Japan is considering removing its entry ban on four countries, including Vietnam, while two airlines in South Korea and the Philippines have announced plans to resume their international routes to Vietnam after long travel restrictions caused by the novel coronavirus disease (COVID-19).
The Japanese national newspaper Yomiuri Shimbun on Sunday afternoon quoted government sources as revealing that Japan is weighing up the easing of the ban on Thailand, Vietnam, Australia, and New Zealand.
The four countries appear to be keeping their infections in check, and business people are calling for the resumption of travel between Japan and the nations, the newspaper reported.
Japan, Vietnam, Australia, and New Zealand are party to the Comprehensive and Progressive Trans-Pacific Partnership (CPTPP or TPP-11), while many Japanese businesses have operations in Thailand.
Japan’s Economic Revitalization Minister Yasutoshi Nishimura had previously said he was planning to talk the lifting of travel restrictions with the four countries.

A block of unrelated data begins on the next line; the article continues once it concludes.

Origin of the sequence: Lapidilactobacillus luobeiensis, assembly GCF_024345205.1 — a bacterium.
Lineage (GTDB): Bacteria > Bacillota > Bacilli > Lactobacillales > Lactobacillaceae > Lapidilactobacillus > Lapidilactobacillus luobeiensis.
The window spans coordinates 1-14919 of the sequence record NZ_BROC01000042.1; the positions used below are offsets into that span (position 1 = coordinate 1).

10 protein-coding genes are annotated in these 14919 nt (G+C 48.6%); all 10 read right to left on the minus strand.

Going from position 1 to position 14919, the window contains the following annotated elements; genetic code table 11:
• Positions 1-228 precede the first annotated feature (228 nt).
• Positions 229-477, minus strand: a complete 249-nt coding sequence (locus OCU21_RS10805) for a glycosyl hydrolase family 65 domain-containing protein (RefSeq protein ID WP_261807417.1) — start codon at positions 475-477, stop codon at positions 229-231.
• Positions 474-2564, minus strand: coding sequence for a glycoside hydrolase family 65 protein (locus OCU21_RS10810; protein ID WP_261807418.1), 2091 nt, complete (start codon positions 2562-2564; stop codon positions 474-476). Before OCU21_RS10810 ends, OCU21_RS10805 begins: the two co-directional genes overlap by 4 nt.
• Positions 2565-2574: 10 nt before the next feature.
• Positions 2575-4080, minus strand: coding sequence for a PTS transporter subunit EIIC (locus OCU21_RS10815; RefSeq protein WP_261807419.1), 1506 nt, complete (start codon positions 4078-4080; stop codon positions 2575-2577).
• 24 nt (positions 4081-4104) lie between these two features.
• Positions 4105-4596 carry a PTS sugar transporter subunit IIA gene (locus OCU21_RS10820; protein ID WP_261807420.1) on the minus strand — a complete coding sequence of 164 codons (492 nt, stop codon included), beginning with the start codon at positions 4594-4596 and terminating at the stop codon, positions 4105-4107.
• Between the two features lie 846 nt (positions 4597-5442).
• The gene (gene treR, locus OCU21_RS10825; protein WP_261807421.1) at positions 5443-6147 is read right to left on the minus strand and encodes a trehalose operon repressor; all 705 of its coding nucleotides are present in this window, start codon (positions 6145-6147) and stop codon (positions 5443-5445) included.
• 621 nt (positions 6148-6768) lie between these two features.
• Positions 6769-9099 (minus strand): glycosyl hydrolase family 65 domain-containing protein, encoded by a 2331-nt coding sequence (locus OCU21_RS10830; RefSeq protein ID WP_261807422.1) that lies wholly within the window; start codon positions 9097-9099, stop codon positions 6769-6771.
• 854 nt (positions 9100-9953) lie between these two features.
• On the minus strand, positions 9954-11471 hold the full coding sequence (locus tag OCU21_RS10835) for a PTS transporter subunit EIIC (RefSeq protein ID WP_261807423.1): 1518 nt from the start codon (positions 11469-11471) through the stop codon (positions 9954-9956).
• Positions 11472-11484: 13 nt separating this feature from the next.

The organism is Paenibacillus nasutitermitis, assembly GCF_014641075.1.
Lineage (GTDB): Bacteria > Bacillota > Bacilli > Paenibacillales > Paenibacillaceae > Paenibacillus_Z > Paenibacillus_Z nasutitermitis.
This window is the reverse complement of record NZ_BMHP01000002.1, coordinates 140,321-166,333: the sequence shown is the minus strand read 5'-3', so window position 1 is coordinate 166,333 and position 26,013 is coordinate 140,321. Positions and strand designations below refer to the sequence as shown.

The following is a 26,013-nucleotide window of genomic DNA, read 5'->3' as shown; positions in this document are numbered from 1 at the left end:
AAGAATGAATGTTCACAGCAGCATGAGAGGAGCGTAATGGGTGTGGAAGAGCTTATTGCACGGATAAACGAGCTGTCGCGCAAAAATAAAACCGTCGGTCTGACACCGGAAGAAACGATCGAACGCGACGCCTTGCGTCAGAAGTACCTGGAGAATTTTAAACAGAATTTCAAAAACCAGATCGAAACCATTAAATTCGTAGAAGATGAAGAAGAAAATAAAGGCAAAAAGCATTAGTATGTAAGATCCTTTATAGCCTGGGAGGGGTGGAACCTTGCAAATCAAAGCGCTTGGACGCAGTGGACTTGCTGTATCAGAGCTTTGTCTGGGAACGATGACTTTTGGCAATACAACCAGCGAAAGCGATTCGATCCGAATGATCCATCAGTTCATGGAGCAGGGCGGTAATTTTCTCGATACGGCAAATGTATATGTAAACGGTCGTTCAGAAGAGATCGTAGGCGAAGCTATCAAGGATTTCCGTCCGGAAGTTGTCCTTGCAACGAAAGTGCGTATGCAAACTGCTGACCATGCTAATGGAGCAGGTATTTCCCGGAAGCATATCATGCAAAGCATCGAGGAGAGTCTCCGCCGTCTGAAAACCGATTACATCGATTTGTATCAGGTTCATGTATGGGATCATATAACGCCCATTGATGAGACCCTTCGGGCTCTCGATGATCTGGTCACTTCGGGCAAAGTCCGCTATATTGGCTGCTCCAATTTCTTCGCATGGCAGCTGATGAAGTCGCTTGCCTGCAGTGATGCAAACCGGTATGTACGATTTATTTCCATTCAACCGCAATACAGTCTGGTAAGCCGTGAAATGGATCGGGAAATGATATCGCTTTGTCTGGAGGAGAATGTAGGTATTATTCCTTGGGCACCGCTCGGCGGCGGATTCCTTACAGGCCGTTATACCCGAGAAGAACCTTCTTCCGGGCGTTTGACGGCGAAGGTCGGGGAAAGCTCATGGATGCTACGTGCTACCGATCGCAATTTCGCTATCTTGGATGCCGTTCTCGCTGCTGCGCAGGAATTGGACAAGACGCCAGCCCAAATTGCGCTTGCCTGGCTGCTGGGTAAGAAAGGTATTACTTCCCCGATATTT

The Japanese government is planning an approach under which business people and others will be allowed to enter Japan if they obtain documents proving that they are negative for the novel coronavirus in a polymerase chain reaction (PCR) test before leaving their countries, and also test negative after arriving in the East Asian country.
The first round of easing is expected to take place in summer 2020 or later as the current entry restrictions on people from 73 other countries, including the four aforementioned nations, which were first imposed in March, are scheduled to run through June.
On Sunday, Philippine Airlines announced on its website it would resume operating scheduled flights in June on selected international routes to 18 countries and territories, including Vietnam.
Meanwhile, South Korea’s full-service carrier Asiana Airlines said in a statement on May 14 it planned to restart flight services on 13 international routes while increasing the number of flights to Hanoi and Ho Chi Minh City to three and seven a week, respectively, from June 1, according to Yonhap News Agency.